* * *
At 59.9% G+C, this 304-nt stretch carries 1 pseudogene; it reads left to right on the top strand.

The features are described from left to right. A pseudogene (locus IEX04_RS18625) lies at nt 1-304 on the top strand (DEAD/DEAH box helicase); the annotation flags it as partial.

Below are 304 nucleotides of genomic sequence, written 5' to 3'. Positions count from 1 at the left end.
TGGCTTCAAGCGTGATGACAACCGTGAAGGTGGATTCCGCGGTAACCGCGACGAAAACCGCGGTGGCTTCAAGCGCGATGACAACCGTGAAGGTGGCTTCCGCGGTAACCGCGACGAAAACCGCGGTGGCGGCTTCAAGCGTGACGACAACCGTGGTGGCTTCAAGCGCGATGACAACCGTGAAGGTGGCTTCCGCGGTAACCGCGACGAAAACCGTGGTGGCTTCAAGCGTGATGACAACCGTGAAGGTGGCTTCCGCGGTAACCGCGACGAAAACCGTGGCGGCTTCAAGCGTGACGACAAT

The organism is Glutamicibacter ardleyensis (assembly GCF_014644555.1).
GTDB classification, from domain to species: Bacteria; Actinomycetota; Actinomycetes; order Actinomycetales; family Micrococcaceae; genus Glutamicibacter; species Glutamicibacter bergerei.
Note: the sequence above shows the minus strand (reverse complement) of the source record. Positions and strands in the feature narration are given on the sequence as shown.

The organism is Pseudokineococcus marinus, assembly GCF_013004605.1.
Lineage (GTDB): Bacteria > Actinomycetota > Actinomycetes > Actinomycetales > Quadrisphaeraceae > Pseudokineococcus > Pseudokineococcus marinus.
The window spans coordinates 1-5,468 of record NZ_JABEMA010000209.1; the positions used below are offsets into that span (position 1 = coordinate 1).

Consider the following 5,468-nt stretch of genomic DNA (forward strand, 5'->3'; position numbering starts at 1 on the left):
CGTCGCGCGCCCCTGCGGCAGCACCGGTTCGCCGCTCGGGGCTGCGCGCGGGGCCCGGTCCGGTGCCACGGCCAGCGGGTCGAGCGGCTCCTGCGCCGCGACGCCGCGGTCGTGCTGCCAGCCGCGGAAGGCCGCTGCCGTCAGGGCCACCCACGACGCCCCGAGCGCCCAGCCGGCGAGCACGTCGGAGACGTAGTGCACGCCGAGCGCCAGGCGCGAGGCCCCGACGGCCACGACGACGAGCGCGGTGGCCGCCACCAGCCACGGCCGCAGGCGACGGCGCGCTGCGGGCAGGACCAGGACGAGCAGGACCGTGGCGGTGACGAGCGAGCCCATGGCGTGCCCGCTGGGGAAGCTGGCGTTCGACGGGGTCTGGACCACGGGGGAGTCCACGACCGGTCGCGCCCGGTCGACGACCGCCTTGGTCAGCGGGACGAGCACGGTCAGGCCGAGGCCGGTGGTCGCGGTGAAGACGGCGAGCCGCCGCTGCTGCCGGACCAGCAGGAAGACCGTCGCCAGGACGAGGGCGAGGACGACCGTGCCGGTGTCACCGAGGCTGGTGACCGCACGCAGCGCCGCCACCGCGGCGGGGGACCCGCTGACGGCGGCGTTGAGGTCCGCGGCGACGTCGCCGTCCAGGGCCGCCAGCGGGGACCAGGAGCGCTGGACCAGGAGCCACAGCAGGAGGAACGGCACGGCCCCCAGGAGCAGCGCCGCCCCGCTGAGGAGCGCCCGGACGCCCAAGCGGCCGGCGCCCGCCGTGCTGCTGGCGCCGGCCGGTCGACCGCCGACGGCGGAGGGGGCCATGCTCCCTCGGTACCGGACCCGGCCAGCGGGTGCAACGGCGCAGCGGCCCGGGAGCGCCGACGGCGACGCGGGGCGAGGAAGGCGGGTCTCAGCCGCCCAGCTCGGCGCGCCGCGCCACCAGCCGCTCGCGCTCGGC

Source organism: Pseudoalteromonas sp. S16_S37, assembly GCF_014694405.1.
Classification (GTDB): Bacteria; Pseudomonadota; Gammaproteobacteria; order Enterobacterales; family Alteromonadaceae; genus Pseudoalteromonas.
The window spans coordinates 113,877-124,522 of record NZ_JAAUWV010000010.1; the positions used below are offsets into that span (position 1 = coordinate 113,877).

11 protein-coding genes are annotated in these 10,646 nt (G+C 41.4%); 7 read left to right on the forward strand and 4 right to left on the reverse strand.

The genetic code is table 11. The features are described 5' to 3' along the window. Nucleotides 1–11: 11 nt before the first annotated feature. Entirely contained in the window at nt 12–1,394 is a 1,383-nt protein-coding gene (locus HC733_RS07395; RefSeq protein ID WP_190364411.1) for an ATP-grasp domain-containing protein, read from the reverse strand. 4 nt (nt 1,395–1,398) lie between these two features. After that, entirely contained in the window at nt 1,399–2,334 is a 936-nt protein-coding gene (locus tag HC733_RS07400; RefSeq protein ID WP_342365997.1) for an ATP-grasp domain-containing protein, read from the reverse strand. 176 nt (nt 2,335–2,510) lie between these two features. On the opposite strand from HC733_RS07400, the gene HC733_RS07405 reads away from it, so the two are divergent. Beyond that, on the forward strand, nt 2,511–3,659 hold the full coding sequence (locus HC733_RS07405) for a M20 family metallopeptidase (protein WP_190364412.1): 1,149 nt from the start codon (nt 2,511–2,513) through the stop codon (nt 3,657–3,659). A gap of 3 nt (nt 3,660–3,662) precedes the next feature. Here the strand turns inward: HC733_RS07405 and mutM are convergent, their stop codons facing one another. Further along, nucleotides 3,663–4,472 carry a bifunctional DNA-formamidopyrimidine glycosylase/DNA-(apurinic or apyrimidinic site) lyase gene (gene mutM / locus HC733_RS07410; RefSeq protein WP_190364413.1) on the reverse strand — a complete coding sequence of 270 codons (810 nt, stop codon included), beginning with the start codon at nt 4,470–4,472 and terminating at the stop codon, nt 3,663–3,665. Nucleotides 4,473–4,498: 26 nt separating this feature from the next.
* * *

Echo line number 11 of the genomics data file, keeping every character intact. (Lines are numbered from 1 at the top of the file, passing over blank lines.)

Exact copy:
Consider the following 5,468-nt stretch of genomic DNA (forward strand, 5'->3'; position numbering starts at 1 on the left):